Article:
Have you ever had aspirations of becoming a high-class Olympic athlete? One local high school is making all of this possible for special needs athletes. As TV2’s Jon Huntsman explains, even if you’re not a naturally gifted athlete, it doesn’t mean you can’t compete like an Olympian.
It’s an event that brings out the competitive nature in all of us.
It’s a test of will, strength, dedication and perseverance. Sometimes, it’s all about overcoming your own personal obstacles.
Those with disabilities and special needs are able to participate in something similar called the Special Olympics. Like the regular Olympics, it features athletic events, such as track and field as well as swimming.
This past weekend, a local high school was able to give students an opportunity to show what skills they’ve got in the pool.
On Friday, November 21st, Kent Roosevelt High School hosted its annual Special Olympics Swim Clinic.
For the last 20 years, special needs athletes from the city of Kent and the Portage County MRDD have come together to compete in an Olympic-like atmosphere.
At the swim clinic, the athletes take part in a series of mini events. These events range from basic swimming drills to 4 x 25 meter relays.
There are six different groups that athletes are assigned to. The groups are based primarily on skill level and the age and/or sex of the individual athletes.
After 15 minutes of taking part in the event, the athletes rotate clockwise to the other swimming events.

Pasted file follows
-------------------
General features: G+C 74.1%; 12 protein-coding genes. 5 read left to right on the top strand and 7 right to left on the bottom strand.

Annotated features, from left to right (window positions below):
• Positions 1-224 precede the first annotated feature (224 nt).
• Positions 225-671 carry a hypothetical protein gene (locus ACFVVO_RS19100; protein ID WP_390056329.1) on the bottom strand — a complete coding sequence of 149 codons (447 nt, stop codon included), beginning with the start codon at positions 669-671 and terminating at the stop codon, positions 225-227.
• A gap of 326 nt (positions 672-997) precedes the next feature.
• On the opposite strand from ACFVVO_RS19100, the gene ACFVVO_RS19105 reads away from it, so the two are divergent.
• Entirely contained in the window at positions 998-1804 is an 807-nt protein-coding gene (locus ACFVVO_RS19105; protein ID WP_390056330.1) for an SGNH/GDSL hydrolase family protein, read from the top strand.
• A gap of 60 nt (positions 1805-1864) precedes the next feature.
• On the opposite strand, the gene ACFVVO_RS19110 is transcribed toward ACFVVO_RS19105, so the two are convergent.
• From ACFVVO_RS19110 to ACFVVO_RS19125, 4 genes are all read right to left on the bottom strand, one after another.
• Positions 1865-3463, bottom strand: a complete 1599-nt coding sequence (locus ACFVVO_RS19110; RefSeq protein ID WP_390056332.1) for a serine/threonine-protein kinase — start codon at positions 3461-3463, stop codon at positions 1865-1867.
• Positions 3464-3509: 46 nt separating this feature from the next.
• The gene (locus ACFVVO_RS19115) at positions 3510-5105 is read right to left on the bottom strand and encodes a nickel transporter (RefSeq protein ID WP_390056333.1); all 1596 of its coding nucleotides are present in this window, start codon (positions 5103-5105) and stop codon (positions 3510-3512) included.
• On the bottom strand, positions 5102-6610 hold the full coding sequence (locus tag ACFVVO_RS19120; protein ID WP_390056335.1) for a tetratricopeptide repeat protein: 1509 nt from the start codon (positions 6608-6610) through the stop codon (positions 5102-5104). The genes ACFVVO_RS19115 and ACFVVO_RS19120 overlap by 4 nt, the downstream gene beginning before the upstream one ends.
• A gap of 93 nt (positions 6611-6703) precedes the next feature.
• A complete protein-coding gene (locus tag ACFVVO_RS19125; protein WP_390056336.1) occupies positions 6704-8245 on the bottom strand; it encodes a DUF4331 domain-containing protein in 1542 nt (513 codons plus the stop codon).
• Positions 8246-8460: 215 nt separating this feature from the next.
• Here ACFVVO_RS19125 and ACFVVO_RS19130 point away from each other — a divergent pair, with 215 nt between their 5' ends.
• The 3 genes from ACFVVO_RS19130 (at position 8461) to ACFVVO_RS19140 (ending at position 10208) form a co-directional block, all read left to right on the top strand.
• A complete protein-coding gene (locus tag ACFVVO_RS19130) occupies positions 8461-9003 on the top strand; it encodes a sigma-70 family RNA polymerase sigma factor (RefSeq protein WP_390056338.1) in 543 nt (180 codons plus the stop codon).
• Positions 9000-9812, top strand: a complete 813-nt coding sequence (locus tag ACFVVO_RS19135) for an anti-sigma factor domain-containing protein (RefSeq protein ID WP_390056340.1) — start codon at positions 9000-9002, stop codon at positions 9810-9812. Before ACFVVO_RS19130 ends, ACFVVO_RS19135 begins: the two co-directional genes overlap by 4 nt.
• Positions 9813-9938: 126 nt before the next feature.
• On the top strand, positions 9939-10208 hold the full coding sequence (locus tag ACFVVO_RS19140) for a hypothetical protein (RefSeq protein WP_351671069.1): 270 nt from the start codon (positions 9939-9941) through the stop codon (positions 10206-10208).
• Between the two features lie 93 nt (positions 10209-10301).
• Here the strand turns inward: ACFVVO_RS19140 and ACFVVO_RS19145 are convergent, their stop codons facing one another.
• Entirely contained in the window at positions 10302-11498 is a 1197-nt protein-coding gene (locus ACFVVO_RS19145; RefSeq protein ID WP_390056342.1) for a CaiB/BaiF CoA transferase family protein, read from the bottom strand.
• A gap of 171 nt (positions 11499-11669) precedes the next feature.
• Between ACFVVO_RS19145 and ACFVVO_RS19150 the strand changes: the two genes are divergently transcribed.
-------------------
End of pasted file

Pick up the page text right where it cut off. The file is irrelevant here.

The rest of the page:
Jake Ferlito, Assistant SPED Coach at Kent Roosevelt High School, works alongside the special needs athletes to keep help them in line and provide assistance for the kids as they go through the Olympic events. Ferlito said that the Special Olympics swimming clinic is a great way to teach athletes the value of hard work, competitiveness and being a team leader.
“It’s really a great thing to be around to see them get that chance to succeed at something and to compete and be a part of something like a team,” Jake Ferlito said.
There are about 50-60 students participating in this year’s Special Olympics, making it the highest number of athletes in the history of the program.
Linda Ferlito is the head coach of the swim team at Kent Roosevelt High School. Although Linda is a retired schoolteacher, the smiles on the kids faces brings her back to. Linda said the thing that she enjoys most about coaching the special needs athletes is the everlasting friendships they have with the regular kids at school.
“Just love the interaction between regular high school kids and our special needs kids,” Linda Ferlito said.
“After this is over, you’ll see them in the halls saying hi, you know, knowing their name and talking to them so that they feel like they’re more part of the entire school community.”
In two weeks, the Kent Roosevelt Special Olympics Swim Team will take their talents to Columbus for the state meet. The group of athletes will be looking to take home the Gold and major bragging rights.
Win or lose, these students are the epitome of champions. A solid group of athletes who never let disabilities and illnesses get in the way of their dreams. This group has the fighting spirit of an Olympian.
The upcoming state meet will be a major proving ground for these athletes as they try to put their skills to the test.